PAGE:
Turkish prosecutors have charged 20 suspects including two former top aides to Saudi Crown Prince Mohammed bin Salman over the 2018 murder of Riyadh critic Jamal Khashoggi.
Prosecutors accuse Saudi Arabia’s deputy intelligence chief Ahmed al-Assiri and the royal court’s media czar Saud al-Qahtani of leading the operation against Khashoggi and giving orders to a Saudi hit team.
Khashoggi, 59, a commentator who wrote for The Washington Post, was killed after he entered the Saudi consulate on October 2, 2018, to obtain paperwork for his wedding to Turkish fiancee Hatice Cengiz.
The Saudi insider-turned-critic was strangled and his body cut into pieces by a 15-man Saudi squad inside the consulate, according to Turkish officials.
His remains have never been found despite repeated calls by Turkish officials for the Saudis to cooperate.
Riyadh insists he was killed in a “rogue” operation.
But the CIA, a UN special envoy and Ankara have directly linked the Saudi crown prince to the killing, a charge the kingdom vehemently denies.
– ‘Monstrous killing’ –
Turkey carried out its own investigation after being unhappy with Saudi Arabia’s explanations.
The Istanbul prosecutor’s office said in a statement that Assiri and Qahtani were charged with “instigating the deliberate and monstrous killing, causing torment”.
The murder caused relations to between Ankara and Riyadh — which have a longstanding geopolitical rivalry — to worsen.
Saudis, who enjoy investing and holidaying in Turkey, were urged to boycott the country last year.
Turkey is a key backer of Qatar, especially after a Riyadh-led economic blockade began against the Gulf state in 2017, and is accused of supporting groups including the Muslim Brotherhood.
Saudi Arabia views the Brotherhood as an existential threat.
Turkish President Recep Tayyip Erdogan has vowed Ankara will not give up the case.
“This happened in my country, how am I not going to follow up on that? Of course I’m going to follow up. This is our responsibility,” Erdogan told Fox News last year.
– ‘Insufficient evidence’ –
Eighteen other suspects — including intelligence operative Maher Mutreb who frequently travelled with the crown prince on foreign tours, forensic expert Salah al-Tubaigy and Fahad al-Balawi, a member of the Saudi royal guard — were also charged with “deliberately and monstrously killing, causing torment”.
They face life in jail if convicted.
Mutreb, Tubaigy and Balawi had been among 11 people on trial in Riyadh. Western officials said many of those accused defended themselves by saying they were carrying out Assiri’s orders, describing him as the operation’s ringleader.
Five unnamed people were sentenced to death in Saudi Arabia in December while three others were handed jail terms totalling 24 years over the killing.
Qahtani had been investigated but he was not charged by the Saudi authorities because of “insufficient evidence” while Assiri was charged but eventually acquitted on the same grounds.
The Turkish prosecutor said a trial in absentia would be opened against the 20 suspects but did not give a date.
The prosecutor have already issued arrest warrants for the suspects, who are not in Turkey.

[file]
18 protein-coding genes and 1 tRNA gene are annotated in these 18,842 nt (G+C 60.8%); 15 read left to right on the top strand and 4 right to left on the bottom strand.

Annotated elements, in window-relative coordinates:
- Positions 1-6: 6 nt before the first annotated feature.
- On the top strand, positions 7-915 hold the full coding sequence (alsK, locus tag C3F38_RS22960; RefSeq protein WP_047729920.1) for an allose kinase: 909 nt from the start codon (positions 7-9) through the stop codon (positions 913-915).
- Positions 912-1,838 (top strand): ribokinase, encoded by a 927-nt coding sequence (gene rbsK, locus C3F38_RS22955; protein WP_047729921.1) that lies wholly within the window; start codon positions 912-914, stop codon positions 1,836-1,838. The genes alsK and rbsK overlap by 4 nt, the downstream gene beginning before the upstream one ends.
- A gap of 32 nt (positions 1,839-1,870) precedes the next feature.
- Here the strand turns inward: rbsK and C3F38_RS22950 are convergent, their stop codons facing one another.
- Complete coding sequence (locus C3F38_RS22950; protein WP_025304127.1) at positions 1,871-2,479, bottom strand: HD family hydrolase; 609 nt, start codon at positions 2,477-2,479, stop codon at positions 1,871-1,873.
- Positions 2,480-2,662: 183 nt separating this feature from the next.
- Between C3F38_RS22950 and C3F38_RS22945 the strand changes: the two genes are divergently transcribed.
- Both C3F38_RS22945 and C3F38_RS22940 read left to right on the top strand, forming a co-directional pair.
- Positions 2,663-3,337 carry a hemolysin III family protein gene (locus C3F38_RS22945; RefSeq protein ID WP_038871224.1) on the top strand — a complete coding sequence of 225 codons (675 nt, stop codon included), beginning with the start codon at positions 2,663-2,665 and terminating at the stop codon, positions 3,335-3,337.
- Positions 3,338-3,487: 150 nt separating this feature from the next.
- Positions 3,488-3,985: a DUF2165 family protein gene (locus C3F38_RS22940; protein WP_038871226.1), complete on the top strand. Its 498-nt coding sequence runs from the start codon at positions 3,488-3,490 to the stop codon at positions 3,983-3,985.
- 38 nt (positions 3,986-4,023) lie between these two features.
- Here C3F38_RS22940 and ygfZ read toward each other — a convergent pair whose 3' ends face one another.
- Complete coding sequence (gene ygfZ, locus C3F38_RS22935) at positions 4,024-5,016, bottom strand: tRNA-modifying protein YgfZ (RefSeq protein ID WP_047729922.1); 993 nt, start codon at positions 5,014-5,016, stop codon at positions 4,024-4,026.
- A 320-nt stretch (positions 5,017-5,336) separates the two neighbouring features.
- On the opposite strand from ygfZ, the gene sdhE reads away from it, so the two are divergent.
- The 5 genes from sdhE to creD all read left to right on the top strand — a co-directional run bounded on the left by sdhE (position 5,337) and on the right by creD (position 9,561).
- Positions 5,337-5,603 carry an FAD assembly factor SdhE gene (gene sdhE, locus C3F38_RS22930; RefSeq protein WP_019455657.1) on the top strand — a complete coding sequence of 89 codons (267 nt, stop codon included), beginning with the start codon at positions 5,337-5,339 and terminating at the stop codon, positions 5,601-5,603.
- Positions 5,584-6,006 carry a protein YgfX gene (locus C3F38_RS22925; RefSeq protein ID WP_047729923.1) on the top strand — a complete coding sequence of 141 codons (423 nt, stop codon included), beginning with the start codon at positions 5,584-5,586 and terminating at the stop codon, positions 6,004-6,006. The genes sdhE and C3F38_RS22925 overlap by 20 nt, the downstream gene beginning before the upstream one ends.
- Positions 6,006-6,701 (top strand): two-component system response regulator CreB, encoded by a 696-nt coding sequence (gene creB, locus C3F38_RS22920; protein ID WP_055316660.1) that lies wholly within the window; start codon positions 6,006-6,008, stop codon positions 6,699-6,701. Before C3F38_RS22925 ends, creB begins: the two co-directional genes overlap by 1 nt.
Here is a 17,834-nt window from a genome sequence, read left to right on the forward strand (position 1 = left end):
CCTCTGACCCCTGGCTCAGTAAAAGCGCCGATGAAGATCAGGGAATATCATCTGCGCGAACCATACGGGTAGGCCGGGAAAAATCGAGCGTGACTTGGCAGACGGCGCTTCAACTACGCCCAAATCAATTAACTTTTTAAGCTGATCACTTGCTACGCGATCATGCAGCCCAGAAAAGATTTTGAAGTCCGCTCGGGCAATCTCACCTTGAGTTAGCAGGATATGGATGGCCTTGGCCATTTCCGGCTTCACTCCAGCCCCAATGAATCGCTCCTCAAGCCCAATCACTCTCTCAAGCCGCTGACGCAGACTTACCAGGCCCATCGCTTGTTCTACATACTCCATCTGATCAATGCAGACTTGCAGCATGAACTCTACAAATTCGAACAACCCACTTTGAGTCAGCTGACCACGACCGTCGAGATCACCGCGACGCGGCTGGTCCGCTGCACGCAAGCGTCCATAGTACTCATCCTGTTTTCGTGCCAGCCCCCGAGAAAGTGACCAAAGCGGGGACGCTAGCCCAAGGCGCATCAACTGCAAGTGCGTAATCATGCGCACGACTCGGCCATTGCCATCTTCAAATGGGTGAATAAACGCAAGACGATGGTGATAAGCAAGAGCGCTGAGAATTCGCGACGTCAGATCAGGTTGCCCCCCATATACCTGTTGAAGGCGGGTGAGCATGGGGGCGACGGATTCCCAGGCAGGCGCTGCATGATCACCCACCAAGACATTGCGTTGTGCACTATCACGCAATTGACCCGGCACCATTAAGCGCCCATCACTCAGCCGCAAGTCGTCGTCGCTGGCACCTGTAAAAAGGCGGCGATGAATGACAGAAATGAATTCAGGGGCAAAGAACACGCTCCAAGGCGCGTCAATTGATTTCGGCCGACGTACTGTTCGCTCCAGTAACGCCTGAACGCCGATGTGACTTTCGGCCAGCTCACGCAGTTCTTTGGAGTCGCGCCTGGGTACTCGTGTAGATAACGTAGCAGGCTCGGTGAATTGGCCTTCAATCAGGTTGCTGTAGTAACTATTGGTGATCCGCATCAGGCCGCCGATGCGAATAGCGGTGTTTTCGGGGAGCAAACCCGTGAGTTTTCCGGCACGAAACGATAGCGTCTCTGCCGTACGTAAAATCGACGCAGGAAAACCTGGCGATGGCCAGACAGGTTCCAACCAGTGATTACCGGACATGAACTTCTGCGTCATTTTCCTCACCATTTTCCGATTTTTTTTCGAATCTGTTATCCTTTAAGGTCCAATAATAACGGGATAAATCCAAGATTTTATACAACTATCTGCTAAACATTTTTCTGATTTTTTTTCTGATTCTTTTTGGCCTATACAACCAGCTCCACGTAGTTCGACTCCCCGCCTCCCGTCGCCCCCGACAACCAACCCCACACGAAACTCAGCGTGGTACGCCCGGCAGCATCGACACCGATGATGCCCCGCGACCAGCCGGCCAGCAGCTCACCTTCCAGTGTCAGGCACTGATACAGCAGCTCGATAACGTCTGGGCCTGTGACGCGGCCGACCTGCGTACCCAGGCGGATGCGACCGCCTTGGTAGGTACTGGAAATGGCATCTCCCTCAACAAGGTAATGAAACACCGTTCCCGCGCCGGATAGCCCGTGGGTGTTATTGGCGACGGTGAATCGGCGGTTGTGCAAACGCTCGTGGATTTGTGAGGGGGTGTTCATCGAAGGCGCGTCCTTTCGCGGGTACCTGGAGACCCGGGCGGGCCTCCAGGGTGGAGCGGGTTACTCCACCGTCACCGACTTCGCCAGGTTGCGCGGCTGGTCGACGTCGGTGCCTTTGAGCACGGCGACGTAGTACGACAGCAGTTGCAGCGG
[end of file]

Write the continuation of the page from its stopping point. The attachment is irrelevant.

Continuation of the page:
This Europe country is housing quarantined coronavirus patients in a five-star hotel
An ambulance driver wearing a white protective gown enters a Barcelona hotel and announces the arrival of three new "customers" -- a trio of coronavirus patients discharged from hospital into luxury quarantine.
"Good morning! How are you? My name is Enrique Aranda and I am probably the first non health care worker you see in several days," says the director of the five-star Melia Sarria hotel, peering into the ambulance.
It took just three days to convert the hotel, which features contemporary decor and bathrooms with marble finishing, into a clinic.
"Some patients arrive thinking that they were taken out of hospital to be left to die, many people are frightened. I try to make them forget all that," said Aranda, wearing mask and gloves.
UK Labour to unveil new leader to replace Jeremy Corbyn
Britain's main opposition Labour party on Saturday unveils a new leader who will take the helm of a defeated and divided party in the midst of the coronavirus crisis.
Keir Starmer, a former director of state prosecutions and Labour's Brexit spokesman, is the runaway favourite to win the ballot of around 500,000 party members and succeed Jeremy Corbyn.
The announcement will be a low-key affair, with a planned special conference cancelled due to restrictions on social gatherings imposed to stem the spread of COVID-19.
Instead, the result will be put out in a press release mid-morning -- and candidates have been asked to pre-record their victory speeches.
‘Trump fires people for telling the truth’: President blasted for ‘dead of night decision’ to fire intel watchdog
President Donald Trump was harshly criticized on Friday for firing intelligence community Inspector General Michael Atkinson.
House Intel Chair Adam Schiff (D-CA) and Senate Intel Ranking Member Mark Warner (D-VA) were among the lawmakers who took to Twitter to criticize Trump on his favorite social media platform.
Here's some of what people were saying about Trump's decision:
Trump’s dead of night decision to fire ICIG Michael Atkinson is another blatant attempt to gut the independence of the Intelligence Community and retaliate against those who dare to expose presidential wrongdoing.